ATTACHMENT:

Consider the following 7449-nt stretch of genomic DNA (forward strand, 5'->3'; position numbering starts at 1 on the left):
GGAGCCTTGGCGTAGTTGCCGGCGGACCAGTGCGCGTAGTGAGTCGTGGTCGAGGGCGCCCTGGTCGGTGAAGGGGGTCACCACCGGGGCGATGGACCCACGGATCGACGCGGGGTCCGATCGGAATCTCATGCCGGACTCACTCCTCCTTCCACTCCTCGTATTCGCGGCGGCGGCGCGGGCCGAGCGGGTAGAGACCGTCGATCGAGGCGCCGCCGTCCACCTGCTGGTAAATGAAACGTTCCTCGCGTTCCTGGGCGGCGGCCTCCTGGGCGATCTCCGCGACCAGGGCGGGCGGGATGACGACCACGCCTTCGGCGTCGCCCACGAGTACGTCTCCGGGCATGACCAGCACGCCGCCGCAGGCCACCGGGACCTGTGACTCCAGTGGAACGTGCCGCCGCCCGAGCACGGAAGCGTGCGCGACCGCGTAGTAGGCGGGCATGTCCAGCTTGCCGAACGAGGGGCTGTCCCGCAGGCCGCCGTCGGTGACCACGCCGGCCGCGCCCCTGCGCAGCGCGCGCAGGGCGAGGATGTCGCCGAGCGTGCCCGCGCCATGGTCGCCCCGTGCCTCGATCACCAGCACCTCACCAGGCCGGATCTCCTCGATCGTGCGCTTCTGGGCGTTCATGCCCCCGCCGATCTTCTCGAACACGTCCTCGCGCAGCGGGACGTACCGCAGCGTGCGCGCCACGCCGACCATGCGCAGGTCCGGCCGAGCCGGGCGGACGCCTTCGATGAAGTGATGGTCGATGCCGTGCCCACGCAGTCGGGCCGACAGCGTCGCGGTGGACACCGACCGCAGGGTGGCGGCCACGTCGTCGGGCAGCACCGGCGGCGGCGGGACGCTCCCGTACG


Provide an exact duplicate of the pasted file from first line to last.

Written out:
Consider the following 7449-nt stretch of genomic DNA (forward strand, 5'->3'; position numbering starts at 1 on the left):
GGAGCCTTGGCGTAGTTGCCGGCGGACCAGTGCGCGTAGTGAGTCGTGGTCGAGGGCGCCCTGGTCGGTGAAGGGGGTCACCACCGGGGCGATGGACCCACGGATCGACGCGGGGTCCGATCGGAATCTCATGCCGGACTCACTCCTCCTTCCACTCCTCGTATTCGCGGCGGCGGCGCGGGCCGAGCGGGTAGAGACCGTCGATCGAGGCGCCGCCGTCCACCTGCTGGTAAATGAAACGTTCCTCGCGTTCCTGGGCGGCGGCCTCCTGGGCGATCTCCGCGACCAGGGCGGGCGGGATGACGACCACGCCTTCGGCGTCGCCCACGAGTACGTCTCCGGGCATGACCAGCACGCCGCCGCAGGCCACCGGGACCTGTGACTCCAGTGGAACGTGCCGCCGCCCGAGCACGGAAGCGTGCGCGACCGCGTAGTAGGCGGGCATGTCCAGCTTGCCGAACGAGGGGCTGTCCCGCAGGCCGCCGTCGGTGACCACGCCGGCCGCGCCCCTGCGCAGCGCGCGCAGGGCGAGGATGTCGCCGAGCGTGCCCGCGCCATGGTCGCCCCGTGCCTCGATCACCAGCACCTCACCAGGCCGGATCTCCTCGATCGTGCGCTTCTGGGCGTTCATGCCCCCGCCGATCTTCTCGAACACGTCCTCGCGCAGCGGGACGTACCGCAGCGTGCGCGCCACGCCGACCATGCGCAGGTCCGGCCGAGCCGGGCGGACGCCTTCGATGAAGTGATGGTCGATGCCGTGCCCACGCAGTCGGGCCGACAGCGTCGCGGTGGACACCGACCGCAGGGTGGCGGCCACGTCGTCGGGCAGCACCGGCGGCGGCGGGACGCTCCCGTACG